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Deadline Task Scheduling
1. Overview
2. Scheduling algorithm
3. Scheduling Real-Time Tasks
4. Bandwidth management
4.1 System-wide settings
4.2 Task interface
4.3 Default behavior
5. Tasks CPU affinity
5.1 SCHED_DEADLINE and cpusets HOWTO
6. Future plans
Fiddling with these settings can result in an unpredictable or even unstable
system behavior. As for -rt (group) scheduling, it is assumed that root users
know what they're doing.
1. Overview
The SCHED_DEADLINE policy contained inside the sched_dl scheduling class is
basically an implementation of the Earliest Deadline First (EDF) scheduling
algorithm, augmented with a mechanism (called Constant Bandwidth Server, CBS)
that makes it possible to isolate the behavior of tasks between each other.
2. Scheduling algorithm
SCHED_DEADLINE uses three parameters, named "runtime", "period", and
"deadline" to schedule tasks. A SCHED_DEADLINE task is guaranteed to receive
"runtime" microseconds of execution time every "period" microseconds, and
these "runtime" microseconds are available within "deadline" microseconds
from the beginning of the period. In order to implement this behaviour,
every time the task wakes up, the scheduler computes a "scheduling deadline"
consistent with the guarantee (using the CBS[2,3] algorithm). Tasks are then
scheduled using EDF[1] on these scheduling deadlines (the task with the
smallest scheduling deadline is selected for execution). Notice that this
guaranteed is respected if a proper "admission control" strategy (see Section
"4. Bandwidth management") is used.
Summing up, the CBS[2,3] algorithms assigns scheduling deadlines to tasks so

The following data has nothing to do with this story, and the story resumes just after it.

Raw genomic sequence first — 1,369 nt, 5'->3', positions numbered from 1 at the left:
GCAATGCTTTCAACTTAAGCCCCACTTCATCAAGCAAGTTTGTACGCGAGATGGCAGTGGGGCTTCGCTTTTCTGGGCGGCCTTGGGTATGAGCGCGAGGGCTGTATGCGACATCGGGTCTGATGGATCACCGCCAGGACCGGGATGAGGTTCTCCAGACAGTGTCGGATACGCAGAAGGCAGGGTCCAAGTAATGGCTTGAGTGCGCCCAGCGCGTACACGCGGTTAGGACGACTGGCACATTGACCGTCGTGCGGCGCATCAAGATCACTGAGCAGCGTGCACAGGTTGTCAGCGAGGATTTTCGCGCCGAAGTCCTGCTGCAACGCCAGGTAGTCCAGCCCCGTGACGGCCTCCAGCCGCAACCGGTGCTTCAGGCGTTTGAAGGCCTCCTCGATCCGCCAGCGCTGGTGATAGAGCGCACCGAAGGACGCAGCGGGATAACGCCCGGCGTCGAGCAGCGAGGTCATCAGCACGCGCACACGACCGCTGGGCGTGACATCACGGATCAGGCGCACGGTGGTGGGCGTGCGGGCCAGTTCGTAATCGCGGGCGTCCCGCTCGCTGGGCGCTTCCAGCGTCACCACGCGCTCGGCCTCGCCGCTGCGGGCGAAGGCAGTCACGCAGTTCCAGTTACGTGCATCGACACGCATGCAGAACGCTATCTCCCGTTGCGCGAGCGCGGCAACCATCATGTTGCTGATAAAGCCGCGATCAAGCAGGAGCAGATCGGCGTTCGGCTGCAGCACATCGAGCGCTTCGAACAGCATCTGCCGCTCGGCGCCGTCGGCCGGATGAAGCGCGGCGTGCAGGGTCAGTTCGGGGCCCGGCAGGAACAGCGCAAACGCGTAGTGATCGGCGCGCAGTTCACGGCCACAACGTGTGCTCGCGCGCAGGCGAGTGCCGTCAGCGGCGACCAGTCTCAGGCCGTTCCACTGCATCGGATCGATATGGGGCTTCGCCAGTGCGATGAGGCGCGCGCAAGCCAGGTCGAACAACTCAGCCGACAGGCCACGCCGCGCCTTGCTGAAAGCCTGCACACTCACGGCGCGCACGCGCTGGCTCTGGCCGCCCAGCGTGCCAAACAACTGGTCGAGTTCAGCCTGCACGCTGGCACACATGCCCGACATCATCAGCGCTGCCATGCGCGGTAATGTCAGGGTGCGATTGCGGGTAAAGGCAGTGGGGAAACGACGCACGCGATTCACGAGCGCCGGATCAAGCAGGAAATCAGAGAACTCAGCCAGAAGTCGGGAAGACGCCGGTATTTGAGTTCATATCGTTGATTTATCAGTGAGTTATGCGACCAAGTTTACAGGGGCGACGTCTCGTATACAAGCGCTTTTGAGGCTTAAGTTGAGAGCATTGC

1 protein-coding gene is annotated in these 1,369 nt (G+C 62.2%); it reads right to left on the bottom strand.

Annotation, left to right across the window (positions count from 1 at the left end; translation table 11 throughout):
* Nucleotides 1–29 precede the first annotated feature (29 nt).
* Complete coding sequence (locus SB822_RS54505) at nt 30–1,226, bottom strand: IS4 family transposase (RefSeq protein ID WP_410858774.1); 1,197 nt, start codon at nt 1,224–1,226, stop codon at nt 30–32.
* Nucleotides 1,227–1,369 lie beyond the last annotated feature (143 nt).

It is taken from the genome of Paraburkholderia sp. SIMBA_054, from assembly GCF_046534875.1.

that each task runs for at most its runtime every period, avoiding any
interference between different tasks (bandwidth isolation), while the EDF[1]
algorithm selects the task with the smallest scheduling deadline as the one
to be executed first. Thanks to this feature, also tasks that do not
strictly comply with the "traditional" real-time task model (see Section 3)
can effectively use the new policy.
In more details, the CBS algorithm assigns scheduling deadlines to
tasks in the following way:
- Each SCHED_DEADLINE task is characterised by the "runtime",
"deadline", and "period" parameters;
- The state of the task is described by a "scheduling deadline", and
a "current runtime". These two parameters are initially set to 0;
- When a SCHED_DEADLINE task wakes up (becomes ready for execution),
the scheduler checks if
current runtime runtime
---------------------------------- > ----------------
scheduling deadline - current time period
then, if the scheduling deadline is smaller than the current time, or
this condition is verified, the scheduling deadline and the
current budget are re-initialised as
scheduling deadline = current time + deadline
current runtime = runtime
otherwise, the scheduling deadline and the current runtime are
left unchanged;
- When a SCHED_DEADLINE task executes for an amount of time t, its
current runtime is decreased as
current runtime = current runtime - t
(technically, the runtime is decreased at every tick, or when the
task is descheduled / preempted);
- When the current runtime becomes less or equal than 0, the task is
said to be "throttled" (also known as "depleted" in real-time literature)
and cannot be scheduled until its scheduling deadline. The "replenishment
time" for this task (see next item) is set to be equal to the current
value of the scheduling deadline;
- When the current time is equal to the replenishment time of a
throttled task, the scheduling deadline and the current runtime are
updated as